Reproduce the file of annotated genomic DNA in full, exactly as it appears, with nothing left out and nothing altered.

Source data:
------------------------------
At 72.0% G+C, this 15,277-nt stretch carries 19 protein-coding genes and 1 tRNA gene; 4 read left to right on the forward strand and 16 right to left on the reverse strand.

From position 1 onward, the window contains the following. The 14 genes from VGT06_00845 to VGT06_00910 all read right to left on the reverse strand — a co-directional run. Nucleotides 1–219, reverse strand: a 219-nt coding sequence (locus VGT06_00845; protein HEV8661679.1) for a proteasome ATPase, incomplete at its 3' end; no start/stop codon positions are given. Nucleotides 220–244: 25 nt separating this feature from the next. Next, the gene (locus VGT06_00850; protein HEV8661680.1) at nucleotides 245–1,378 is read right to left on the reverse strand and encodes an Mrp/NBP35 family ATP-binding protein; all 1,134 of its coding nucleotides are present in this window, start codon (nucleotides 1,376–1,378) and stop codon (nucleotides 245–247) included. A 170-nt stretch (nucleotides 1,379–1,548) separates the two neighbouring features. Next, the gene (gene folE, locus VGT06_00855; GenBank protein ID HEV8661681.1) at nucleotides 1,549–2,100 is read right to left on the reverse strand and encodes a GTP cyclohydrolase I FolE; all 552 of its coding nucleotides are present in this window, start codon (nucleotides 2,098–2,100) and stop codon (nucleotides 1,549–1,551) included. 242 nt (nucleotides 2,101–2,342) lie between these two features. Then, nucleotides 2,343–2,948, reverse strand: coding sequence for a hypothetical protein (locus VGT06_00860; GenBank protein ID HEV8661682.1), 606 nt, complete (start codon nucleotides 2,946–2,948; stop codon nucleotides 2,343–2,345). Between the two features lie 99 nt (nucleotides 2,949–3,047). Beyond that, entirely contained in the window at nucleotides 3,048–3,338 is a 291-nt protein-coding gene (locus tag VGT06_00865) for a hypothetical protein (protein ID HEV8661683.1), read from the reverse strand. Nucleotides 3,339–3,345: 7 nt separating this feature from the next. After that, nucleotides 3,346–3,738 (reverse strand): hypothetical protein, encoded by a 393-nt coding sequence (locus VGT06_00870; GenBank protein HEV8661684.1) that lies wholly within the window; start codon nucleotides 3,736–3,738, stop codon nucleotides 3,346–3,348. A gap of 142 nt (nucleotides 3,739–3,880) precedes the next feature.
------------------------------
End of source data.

At 72.0% G+C, this 15,277-nt stretch carries 19 protein-coding genes and 1 tRNA gene; 4 read left to right on the forward strand and 16 right to left on the reverse strand.

From position 1 onward, the window contains the following. The 14 genes from VGT06_00845 to VGT06_00910 all read right to left on the reverse strand — a co-directional run. Nucleotides 1–219, reverse strand: a 219-nt coding sequence (locus VGT06_00845; protein HEV8661679.1) for a proteasome ATPase, incomplete at its 3' end; no start/stop codon positions are given. Nucleotides 220–244: 25 nt separating this feature from the next. Next, the gene (locus VGT06_00850; protein HEV8661680.1) at nucleotides 245–1,378 is read right to left on the reverse strand and encodes an Mrp/NBP35 family ATP-binding protein; all 1,134 of its coding nucleotides are present in this window, start codon (nucleotides 1,376–1,378) and stop codon (nucleotides 245–247) included. A 170-nt stretch (nucleotides 1,379–1,548) separates the two neighbouring features. Next, the gene (gene folE, locus VGT06_00855; GenBank protein ID HEV8661681.1) at nucleotides 1,549–2,100 is read right to left on the reverse strand and encodes a GTP cyclohydrolase I FolE; all 552 of its coding nucleotides are present in this window, start codon (nucleotides 2,098–2,100) and stop codon (nucleotides 1,549–1,551) included. 242 nt (nucleotides 2,101–2,342) lie between these two features. Then, nucleotides 2,343–2,948, reverse strand: coding sequence for a hypothetical protein (locus VGT06_00860; GenBank protein ID HEV8661682.1), 606 nt, complete (start codon nucleotides 2,946–2,948; stop codon nucleotides 2,343–2,345). Between the two features lie 99 nt (nucleotides 2,949–3,047). Beyond that, entirely contained in the window at nucleotides 3,048–3,338 is a 291-nt protein-coding gene (locus tag VGT06_00865) for a hypothetical protein (protein ID HEV8661683.1), read from the reverse strand. Nucleotides 3,339–3,345: 7 nt separating this feature from the next. After that, nucleotides 3,346–3,738 (reverse strand): hypothetical protein, encoded by a 393-nt coding sequence (locus VGT06_00870; GenBank protein HEV8661684.1) that lies wholly within the window; start codon nucleotides 3,736–3,738, stop codon nucleotides 3,346–3,348. A gap of 142 nt (nucleotides 3,739–3,880) precedes the next feature.